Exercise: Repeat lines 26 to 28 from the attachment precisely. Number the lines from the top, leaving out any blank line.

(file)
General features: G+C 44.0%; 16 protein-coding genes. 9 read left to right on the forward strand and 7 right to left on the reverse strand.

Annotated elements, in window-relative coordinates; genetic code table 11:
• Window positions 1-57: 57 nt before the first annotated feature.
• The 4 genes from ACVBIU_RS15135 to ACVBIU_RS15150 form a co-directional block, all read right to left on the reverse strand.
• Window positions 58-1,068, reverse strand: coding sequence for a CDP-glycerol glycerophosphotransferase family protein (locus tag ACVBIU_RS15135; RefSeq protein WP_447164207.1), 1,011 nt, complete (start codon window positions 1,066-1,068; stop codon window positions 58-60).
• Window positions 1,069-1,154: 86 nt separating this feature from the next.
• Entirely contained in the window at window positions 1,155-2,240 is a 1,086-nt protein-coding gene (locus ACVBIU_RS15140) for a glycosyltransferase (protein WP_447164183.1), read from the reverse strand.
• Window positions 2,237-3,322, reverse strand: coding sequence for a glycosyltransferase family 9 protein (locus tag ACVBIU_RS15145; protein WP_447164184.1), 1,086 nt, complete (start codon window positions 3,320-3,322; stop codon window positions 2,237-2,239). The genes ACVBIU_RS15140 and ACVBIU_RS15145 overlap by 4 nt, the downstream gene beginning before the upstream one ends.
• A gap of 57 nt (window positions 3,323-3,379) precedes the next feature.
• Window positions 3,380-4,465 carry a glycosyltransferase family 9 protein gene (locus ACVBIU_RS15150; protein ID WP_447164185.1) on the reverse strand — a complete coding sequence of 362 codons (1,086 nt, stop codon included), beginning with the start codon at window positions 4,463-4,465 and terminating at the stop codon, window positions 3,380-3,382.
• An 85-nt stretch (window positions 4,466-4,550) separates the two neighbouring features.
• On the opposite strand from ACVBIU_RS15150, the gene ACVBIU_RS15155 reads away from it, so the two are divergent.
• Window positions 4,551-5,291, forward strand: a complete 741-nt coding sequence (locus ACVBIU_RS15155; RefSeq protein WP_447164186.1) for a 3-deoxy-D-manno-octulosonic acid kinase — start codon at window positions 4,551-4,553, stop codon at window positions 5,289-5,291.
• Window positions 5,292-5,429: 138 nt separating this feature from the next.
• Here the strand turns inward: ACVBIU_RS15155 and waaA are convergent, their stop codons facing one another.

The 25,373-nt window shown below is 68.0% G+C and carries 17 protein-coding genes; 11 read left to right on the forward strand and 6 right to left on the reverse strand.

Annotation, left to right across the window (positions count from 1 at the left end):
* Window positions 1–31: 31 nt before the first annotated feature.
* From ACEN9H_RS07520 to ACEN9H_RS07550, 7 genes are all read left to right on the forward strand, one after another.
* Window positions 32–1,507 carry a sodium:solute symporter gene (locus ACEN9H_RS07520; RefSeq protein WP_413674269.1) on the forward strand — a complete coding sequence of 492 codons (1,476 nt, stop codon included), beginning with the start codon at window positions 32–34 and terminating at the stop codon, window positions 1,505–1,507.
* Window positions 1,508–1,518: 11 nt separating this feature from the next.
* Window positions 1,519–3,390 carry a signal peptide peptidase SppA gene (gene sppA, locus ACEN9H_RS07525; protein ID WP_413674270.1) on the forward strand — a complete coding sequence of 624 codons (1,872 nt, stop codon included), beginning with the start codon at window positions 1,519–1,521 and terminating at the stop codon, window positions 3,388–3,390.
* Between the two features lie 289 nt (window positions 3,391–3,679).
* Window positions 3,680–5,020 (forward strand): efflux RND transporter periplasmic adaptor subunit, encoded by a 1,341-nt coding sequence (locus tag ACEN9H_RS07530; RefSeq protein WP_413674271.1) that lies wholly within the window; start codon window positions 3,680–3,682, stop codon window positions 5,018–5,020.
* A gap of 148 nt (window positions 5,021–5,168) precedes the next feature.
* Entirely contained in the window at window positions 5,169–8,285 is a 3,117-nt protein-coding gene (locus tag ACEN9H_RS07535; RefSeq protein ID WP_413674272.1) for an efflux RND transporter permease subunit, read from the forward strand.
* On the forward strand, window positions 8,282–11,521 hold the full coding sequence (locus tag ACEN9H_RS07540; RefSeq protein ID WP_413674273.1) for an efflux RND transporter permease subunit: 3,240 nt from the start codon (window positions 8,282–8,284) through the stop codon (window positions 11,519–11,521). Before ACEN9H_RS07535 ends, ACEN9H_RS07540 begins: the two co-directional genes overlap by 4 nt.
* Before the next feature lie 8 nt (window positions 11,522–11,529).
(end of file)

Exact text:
* Entirely contained in the window at window positions 5,169–8,285 is a 3,117-nt protein-coding gene (locus tag ACEN9H_RS07535; RefSeq protein ID WP_413674272.1) for an efflux RND transporter permease subunit, read from the forward strand.
* On the forward strand, window positions 8,282–11,521 hold the full coding sequence (locus tag ACEN9H_RS07540; RefSeq protein ID WP_413674273.1) for an efflux RND transporter permease subunit: 3,240 nt from the start codon (window positions 8,282–8,284) through the stop codon (window positions 11,519–11,521). Before ACEN9H_RS07535 ends, ACEN9H_RS07540 begins: the two co-directional genes overlap by 4 nt.
* Before the next feature lie 8 nt (window positions 11,522–11,529).